An emerging strategy for management of irreparable rotator cuff tear has been the implantation of a degradable subacromial spacer that seeks to prevent humeral head elevation, thereby centering the humeral head in the glenoid and improving the ability of the deltoid to actively elevate the arm.[41] This device (InSpace; OrthoSpace, Israel) can be inserted arthroscopically into the subacromial space and inflated with saline before being sealed (Figure 3). The balloon is designed to degrade between 2 and 12 months postoperatively. It is currently the subject of an ongoing clinical trial in the United States. Senekovic et al[41] reported 5-year follow-up of a series of 20 patients with a mean age of 69 years who underwent this procedure without rotator cuff repair. The rate of follow-up for this study was poor with only 63%, with one patient undergoing RSA at 4 years, two patients dying of unrelated causes, and six patients otherwise lost to follow-up. They found that over 50% of subjects exceeded the minimal clinically significant improvement of >10 points on the Constant Score, with over 40% showing >25-point improvement. Deranlot et al[42] reported mean 32.8-month outcomes after spacer implantation in 37 patients with Hamada grade 1 or 2 rotator cuff tears and an average age of 69.8 years. They found improved forward elevation from 130° to 160°, external rotation from 30° to 45°, and Constant Score from 44.8° to 76.0°. One patient underwent revision for spacer migration, and Hamada progression was observed in 19% of patients.[42]

Figure 3.

Arthroscopic insertion of the subacromial balloon spacer (OrthoSpace) for massive irreparable rotator cuff tear. A, Diagnostic arthroscopy viewing from the mid-lateral portal showing massive irreparable rotator cuff tear. B, The deflated balloon spacer is inserted from the mid-lateral portal, and (C) saline is inserted to expand the balloon in subacromial space.

Superior Capsular Reconstruction

SCR has recently been proposed as a strategy for management of irreparable rotator cuff tears by reconstructing the superior capsule as a static restraint to prevent superior migration of the humeral head and maintain native glenohumeral station.[43] This technique involves anchors into the superior glenoid and greater tuberosity with an autograft fascia lata or acellular dermal allograft to recreate the superior capsule (Figure 4). Biomechanical data have shown promising results of SCR,[43] and the limited clinical outcomes available reveal potential to relieve pain and restore function for patients with irreparable rotator cuff tear and intermittently, pseudoparalysis.[44]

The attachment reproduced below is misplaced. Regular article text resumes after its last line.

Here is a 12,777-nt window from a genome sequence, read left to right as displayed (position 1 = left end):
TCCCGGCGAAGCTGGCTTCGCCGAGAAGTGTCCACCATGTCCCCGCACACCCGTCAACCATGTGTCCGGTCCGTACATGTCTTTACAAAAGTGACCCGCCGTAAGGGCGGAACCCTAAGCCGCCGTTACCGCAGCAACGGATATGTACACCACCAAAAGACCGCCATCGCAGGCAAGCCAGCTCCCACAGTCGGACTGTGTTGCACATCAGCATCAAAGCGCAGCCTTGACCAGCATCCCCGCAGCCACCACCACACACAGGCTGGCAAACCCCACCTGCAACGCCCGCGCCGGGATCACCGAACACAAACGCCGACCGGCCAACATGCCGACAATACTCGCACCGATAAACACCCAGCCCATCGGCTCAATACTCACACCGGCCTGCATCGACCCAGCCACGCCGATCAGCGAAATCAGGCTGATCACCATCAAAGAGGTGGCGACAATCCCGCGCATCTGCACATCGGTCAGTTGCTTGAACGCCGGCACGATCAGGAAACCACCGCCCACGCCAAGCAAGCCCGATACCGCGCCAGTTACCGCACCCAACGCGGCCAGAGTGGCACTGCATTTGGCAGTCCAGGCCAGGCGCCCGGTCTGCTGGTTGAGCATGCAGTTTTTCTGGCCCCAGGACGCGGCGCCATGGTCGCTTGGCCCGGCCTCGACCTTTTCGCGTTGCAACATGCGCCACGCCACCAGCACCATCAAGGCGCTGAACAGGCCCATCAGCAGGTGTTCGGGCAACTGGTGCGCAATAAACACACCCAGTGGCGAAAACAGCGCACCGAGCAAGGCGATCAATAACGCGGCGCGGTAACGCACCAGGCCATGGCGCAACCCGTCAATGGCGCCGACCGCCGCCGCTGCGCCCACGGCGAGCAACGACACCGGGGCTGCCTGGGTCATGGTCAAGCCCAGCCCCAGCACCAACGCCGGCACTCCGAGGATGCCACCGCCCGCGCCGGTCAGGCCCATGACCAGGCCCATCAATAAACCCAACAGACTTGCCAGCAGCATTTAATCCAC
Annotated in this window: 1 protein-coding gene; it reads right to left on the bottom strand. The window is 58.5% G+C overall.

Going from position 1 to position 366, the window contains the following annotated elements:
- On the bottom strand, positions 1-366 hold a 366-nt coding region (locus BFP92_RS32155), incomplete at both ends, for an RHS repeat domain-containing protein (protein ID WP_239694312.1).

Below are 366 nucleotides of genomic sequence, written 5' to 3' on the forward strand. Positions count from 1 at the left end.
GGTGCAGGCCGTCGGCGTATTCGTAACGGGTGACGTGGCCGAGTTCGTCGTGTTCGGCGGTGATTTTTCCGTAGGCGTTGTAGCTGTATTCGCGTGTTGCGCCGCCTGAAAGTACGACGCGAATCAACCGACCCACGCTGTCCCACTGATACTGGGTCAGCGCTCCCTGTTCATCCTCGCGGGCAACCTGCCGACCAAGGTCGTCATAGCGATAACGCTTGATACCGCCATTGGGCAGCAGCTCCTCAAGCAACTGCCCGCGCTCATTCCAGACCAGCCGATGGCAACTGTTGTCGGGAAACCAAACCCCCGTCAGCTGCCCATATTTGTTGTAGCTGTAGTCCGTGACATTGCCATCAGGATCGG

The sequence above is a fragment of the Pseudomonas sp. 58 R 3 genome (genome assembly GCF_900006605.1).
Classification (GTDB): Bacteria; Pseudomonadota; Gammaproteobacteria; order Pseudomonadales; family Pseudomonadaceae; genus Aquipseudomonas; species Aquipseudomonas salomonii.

Figure 4.

SCR with acellular dermal allograft for massive irreparable rotator cuff tear. A, Diagnostic arthroscopy revealing massive rotator cuff tear retracted to the glenoid that was found to be irreparable. B, Anchors are inserted on the superior glenoid and greater tuberosity adjacent to the articular margin. C, Measurements are taken from the anchors, and the graft is cut to the appropriate size. D, The graft is secured with lateral row fixation and side-to-side repair of the graft to the residual posterior rotator cuff. E, Completed SCR is shown. SCR = superior capsular reconstruction

Mihata et al[44] reported the initial series of SCR with fascia lata autograft in 24 shoulders predominantly Hamada grade 1 and 2 (92.2%) at mean 34.1-month follow-up (range, 24 to 51). Four cases were revisions, and 20/24 cases (83.3%) were primary procedures. After SCR, patients had markedly improved forward elevation from 84° to 148°, external rotation from 26° to 40°, and American Shoulder and Elbow Surgeons score from 23.5 to 92.9, whereas the acromiohumeral distance reversed from 4.6 ± 2.2 mm preoperatively to 8.7 ± 2.6 mm postoperatively. Postoperative MRI showed that the SCR graft and rotator cuff tendon were intact in 20/24 shoulders (83.3%), with three cases of retear of the infraspinatus (12.5%) and one case of graft tear (4.2%). In a further larger series of 102 SCRs with fascia lata autograft, Mihata et al[45] found similar improvements of motion and functional scores, 95/102 (93%) with intact graft and tendon, return to previous work in 32/34 (94%), and return to recreational sports for 26/26 (100%).

Denard et al[46] recently published preliminary results of SCR with dermal allograft in 59 patients with minimum 1-year follow-up, finding improved forward flexion (130° to 158°), external rotation (36° to 45°), VAS pain (5.8 to 1.7), and ASES (43.6 to 77.5). They found that 45% (9/20) of grafts were completely healed on postoperative MRI, with graft failure occurring most commonly on the humeral side (7 cases), followed by intrasubstance (3 cases) and glenoid side (1 case). The success rate was 74.6% (46/59), but 11 patients (18.6%) went on to a revision procedure including seven RSAs. Future studies are needed to confirm the long-term viability and survivorship of this and determine whether the results of Mihata et al using a 4-ply thickness fascia lata autograft differ from results using a thinner 3- to 4-mm dermal allograft as is currently done in the United States.